In Bijolia too, medical camps for screening workers have been organised, though the staff said they found it difficult to cope with the large number of patients.

Dinesh Dhakad, a medical official supervising tuberculosis camps at Bijolia health sub center stated that usually over 100 to 200 people often landed up for health screening, when the ambulance had a capacity to do X-Ray exams for only 40 to 50 patients in one day.

In the first instances of work pressure on government staff, women workers were given the short shrift.

Dhakad claimed that women workers landed for the medical camps, even when “they were not at risk of respiratory disease.”

“Women work only as “helpers”, lifting and loading using spades or by hand. They do not work in blasting the stone or processing,” said Dhakad. “But they still land up at the our camps wanting to be tested,” he complained that women workers reaching medical camps added unfairly to the government hospital’s staff work-load.

WORKING IN PAIN
Besides the lack of adequate facilities for respiratory disease, there was also little acknowledgement and no measures to help the women workers cope with frequent injuries, and living in chronic pain.

Regar, who had been lifted and placing the stone cobbles on the Minestone export consignment said the stones frequently scraped her fingers making them bleed. This took almost 7 to 10 days to heal, she said. The recurring injuries made it difficult to work more than 10 or 15 days in a month, Regar added.

Most women workers reported suffering recurring joints pain, and also stomachache, both from enteric infections from the lack of access to clean water and food, and musculoskeletal pain they had developed while lifting and carrying heavy weights regularly. Their long hours at work were compounded as they spent more hours after work in the house, fetching drinking water for their families, and cooking and cleaning.

Kanika Sharma, a research scholar at the Hindu Centre for Politics and Public Policy, said women workers and women agricultural labourers remained particularly vulnerable to lack of wellness and pain. “Research shows that women in India experience physical pain more severely and for longer duration than men,” she said. “Unequal distribution of labour in homes, undernutrition, and physical violence contribute to this.”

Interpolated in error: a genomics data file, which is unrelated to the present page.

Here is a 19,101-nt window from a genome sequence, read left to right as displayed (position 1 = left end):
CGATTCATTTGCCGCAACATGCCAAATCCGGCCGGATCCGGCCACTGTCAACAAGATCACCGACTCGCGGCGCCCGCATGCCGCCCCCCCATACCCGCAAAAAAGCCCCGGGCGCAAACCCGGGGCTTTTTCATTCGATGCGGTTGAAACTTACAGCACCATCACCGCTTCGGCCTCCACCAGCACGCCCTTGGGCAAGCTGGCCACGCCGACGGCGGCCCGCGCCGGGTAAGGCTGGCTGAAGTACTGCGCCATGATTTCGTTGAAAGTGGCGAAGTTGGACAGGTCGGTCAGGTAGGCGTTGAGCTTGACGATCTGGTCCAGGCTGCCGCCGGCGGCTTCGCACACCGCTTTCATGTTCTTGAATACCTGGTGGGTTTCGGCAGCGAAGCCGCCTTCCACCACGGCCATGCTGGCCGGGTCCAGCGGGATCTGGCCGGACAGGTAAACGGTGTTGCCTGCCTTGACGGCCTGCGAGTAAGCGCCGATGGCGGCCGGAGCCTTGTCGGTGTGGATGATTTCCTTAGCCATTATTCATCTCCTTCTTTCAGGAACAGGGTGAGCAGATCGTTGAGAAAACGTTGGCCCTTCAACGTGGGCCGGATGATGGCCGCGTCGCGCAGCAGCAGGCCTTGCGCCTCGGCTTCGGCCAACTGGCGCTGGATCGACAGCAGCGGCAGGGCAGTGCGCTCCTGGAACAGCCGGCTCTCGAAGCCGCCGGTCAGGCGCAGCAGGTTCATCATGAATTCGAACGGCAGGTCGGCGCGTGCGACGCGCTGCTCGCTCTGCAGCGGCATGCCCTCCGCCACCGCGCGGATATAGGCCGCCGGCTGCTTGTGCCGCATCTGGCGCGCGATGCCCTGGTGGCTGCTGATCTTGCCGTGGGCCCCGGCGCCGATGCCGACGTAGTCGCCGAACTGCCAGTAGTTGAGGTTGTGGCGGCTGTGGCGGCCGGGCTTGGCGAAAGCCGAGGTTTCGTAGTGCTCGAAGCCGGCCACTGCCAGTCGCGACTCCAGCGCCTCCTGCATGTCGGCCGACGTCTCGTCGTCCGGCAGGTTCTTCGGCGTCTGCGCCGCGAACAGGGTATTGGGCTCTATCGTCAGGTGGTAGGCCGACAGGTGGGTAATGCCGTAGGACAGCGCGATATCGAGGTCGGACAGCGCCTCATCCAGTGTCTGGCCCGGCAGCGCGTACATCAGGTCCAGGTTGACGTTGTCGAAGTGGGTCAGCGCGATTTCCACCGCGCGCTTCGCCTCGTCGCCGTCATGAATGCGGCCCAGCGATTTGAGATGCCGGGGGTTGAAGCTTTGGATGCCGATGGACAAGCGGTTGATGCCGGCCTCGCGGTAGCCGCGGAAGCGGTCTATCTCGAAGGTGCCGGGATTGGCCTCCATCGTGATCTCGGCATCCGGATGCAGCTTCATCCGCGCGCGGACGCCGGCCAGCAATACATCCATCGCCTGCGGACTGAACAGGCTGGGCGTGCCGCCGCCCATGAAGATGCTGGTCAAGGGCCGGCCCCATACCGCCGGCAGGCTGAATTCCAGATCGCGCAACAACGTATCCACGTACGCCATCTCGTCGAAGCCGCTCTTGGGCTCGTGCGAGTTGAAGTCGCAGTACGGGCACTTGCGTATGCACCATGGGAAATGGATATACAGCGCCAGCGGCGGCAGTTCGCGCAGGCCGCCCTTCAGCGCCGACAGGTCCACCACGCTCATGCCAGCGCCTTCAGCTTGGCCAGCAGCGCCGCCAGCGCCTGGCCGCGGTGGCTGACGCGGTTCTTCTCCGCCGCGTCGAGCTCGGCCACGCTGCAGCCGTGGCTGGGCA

Their health was worsened by the poor access to food and nutrition. All women workers interviewed stated that they had not had egg, or milk even once the previous week. Several workers faced domestic violence.

Seeta Regar, who was in her late 30s, had started accompanying other women workers to the mines when her husband died seven months back. She did not receive a widow pension, that she is eligible for from the state. “My husband worked in the mines and got tuberculosis,” she recounted. “He was an alcoholic and he would hit me. My limbs still hurt from the beatings.”

In case of a disability or on reaching old age, these women are entitled to a measly Rs 500 ($7.4) monthly pension from the government.

Gendi Bai Bhil, a 55-year old worker from a Scheduled Tribe with a frail frame, had recurring pain in her back and her joints after working 32 years as a “helper” cleaning debris in the mines.

In exhaustion, she threw punches at her knees and elbows to express the pain she experienced regularly. Lacking any health cover, Bhil said she visited both the local government health center and an unregistered medical practitioner every two weeks to buy painkillers for relief. “The government health centers often remain shut, or they turn us away,” said Bhil. “Even unregistered medical practitioners charge Rs 170($2.5)on one visit, it is more than my daly wages, and I can barely afford it.”

Delhi-economist Mazumdar said that “without ensuring need-based minimum and equal wages, and without ensuring access to health benefits to women workers”, there was no way India’s female work participation rates could increase.

An edited version of this news story appeared in The Guardian here.

Bijolia begins again every October

Every year, the mines slows down and stops at the onset of monsoon, and then resume after harvest. Right now, the stone pits are still full of green water from the rains.